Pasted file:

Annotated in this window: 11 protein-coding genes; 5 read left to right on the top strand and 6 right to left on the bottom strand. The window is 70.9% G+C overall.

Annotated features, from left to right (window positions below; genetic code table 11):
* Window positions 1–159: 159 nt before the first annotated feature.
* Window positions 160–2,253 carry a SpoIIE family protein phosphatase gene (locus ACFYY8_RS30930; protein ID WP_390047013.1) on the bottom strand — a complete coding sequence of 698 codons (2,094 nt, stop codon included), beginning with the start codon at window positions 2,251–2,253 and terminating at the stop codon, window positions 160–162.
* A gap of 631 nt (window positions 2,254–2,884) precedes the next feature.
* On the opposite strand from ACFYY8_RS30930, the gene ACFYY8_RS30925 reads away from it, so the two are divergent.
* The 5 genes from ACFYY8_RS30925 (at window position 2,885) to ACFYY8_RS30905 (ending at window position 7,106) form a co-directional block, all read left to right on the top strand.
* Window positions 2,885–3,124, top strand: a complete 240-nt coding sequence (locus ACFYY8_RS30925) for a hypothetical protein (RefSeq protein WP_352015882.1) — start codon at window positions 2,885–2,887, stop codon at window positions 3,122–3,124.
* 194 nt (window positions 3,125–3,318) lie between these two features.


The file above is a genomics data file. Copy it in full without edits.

Annotated in this window: 11 protein-coding genes; 5 read left to right on the top strand and 6 right to left on the bottom strand. The window is 70.9% G+C overall.

Annotated features, from left to right (window positions below; genetic code table 11):
* Window positions 1–159: 159 nt before the first annotated feature.
* Window positions 160–2,253 carry a SpoIIE family protein phosphatase gene (locus ACFYY8_RS30930; protein ID WP_390047013.1) on the bottom strand — a complete coding sequence of 698 codons (2,094 nt, stop codon included), beginning with the start codon at window positions 2,251–2,253 and terminating at the stop codon, window positions 160–162.
* A gap of 631 nt (window positions 2,254–2,884) precedes the next feature.
* On the opposite strand from ACFYY8_RS30930, the gene ACFYY8_RS30925 reads away from it, so the two are divergent.
* The 5 genes from ACFYY8_RS30925 (at window position 2,885) to ACFYY8_RS30905 (ending at window position 7,106) form a co-directional block, all read left to right on the top strand.
* Window positions 2,885–3,124, top strand: a complete 240-nt coding sequence (locus ACFYY8_RS30925) for a hypothetical protein (RefSeq protein WP_352015882.1) — start codon at window positions 2,885–2,887, stop codon at window positions 3,122–3,124.
* 194 nt (window positions 3,125–3,318) lie between these two features.